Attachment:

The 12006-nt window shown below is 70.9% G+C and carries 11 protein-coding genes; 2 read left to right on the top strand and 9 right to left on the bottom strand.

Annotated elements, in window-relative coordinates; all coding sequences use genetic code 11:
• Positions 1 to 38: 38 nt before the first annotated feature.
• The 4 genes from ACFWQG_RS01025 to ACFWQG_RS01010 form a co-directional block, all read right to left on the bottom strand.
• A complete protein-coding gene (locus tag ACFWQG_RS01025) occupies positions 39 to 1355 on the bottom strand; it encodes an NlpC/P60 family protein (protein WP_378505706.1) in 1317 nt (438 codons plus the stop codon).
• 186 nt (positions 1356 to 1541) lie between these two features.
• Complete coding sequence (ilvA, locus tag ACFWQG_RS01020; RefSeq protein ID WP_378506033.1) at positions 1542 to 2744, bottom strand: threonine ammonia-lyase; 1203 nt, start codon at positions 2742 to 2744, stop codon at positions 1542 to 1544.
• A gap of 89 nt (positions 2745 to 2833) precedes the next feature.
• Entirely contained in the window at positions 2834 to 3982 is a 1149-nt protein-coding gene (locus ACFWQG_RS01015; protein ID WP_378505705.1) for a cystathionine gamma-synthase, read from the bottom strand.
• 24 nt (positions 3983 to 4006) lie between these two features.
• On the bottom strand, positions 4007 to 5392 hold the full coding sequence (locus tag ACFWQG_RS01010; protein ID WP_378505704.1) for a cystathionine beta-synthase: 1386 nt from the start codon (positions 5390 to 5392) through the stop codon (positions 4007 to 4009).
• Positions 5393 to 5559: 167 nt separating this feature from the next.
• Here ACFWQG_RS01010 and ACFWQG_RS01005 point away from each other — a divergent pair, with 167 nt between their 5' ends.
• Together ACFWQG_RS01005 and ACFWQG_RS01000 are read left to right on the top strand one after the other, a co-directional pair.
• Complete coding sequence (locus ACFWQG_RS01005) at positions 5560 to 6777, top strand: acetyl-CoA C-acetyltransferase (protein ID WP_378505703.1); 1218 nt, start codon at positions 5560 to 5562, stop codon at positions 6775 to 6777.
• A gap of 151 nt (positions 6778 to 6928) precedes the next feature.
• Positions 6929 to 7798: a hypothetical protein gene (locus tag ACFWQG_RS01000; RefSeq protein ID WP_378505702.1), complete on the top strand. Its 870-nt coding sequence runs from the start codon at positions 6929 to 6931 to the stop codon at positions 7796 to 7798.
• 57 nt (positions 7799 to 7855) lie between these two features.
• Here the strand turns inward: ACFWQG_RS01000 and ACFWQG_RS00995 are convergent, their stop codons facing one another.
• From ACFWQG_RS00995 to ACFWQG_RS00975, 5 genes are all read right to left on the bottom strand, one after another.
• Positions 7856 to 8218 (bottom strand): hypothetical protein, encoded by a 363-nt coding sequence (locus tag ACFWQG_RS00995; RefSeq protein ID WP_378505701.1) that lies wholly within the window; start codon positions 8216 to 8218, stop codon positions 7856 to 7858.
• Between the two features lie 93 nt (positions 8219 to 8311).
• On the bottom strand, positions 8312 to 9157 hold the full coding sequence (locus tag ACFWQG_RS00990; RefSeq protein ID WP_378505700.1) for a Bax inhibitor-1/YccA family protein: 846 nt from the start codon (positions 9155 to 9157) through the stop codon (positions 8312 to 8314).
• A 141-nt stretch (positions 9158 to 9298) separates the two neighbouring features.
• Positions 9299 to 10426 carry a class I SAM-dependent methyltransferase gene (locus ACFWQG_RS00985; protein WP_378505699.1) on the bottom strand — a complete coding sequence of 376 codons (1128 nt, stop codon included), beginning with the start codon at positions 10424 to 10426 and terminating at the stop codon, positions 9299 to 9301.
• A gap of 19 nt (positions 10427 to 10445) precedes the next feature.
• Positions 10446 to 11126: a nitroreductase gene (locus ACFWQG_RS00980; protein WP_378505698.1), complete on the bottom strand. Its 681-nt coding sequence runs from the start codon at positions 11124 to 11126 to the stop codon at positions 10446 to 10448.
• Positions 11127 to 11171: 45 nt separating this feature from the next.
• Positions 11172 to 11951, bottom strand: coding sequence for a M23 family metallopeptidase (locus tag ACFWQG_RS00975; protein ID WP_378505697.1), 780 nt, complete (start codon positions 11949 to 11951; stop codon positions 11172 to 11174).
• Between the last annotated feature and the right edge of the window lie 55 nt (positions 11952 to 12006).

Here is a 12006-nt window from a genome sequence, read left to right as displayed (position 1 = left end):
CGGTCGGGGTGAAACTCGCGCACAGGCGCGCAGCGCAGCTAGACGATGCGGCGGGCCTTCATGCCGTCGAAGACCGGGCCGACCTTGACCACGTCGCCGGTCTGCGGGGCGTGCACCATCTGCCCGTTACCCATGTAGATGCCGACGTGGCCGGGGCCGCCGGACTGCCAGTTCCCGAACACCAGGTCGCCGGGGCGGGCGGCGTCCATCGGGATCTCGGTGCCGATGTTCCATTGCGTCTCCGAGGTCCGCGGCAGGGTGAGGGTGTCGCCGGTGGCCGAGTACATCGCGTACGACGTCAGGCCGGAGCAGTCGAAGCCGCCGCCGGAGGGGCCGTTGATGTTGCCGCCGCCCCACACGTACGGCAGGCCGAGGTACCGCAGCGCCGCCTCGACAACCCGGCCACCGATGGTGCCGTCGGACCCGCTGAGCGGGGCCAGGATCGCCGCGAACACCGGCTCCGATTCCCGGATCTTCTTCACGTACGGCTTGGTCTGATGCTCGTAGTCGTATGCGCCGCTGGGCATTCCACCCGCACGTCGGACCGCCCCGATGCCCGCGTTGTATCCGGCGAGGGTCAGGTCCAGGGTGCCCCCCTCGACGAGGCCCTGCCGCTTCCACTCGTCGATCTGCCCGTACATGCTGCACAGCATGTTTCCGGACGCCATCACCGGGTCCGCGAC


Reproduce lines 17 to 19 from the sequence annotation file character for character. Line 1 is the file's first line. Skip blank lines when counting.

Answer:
• Positions 6929 to 7798: a hypothetical protein gene (locus tag ACFWQG_RS01000; RefSeq protein ID WP_378505702.1), complete on the top strand. Its 870-nt coding sequence runs from the start codon at positions 6929 to 6931 to the stop codon at positions 7796 to 7798.
• 57 nt (positions 7799 to 7855) lie between these two features.
• Here the strand turns inward: ACFWQG_RS01000 and ACFWQG_RS00995 are convergent, their stop codons facing one another.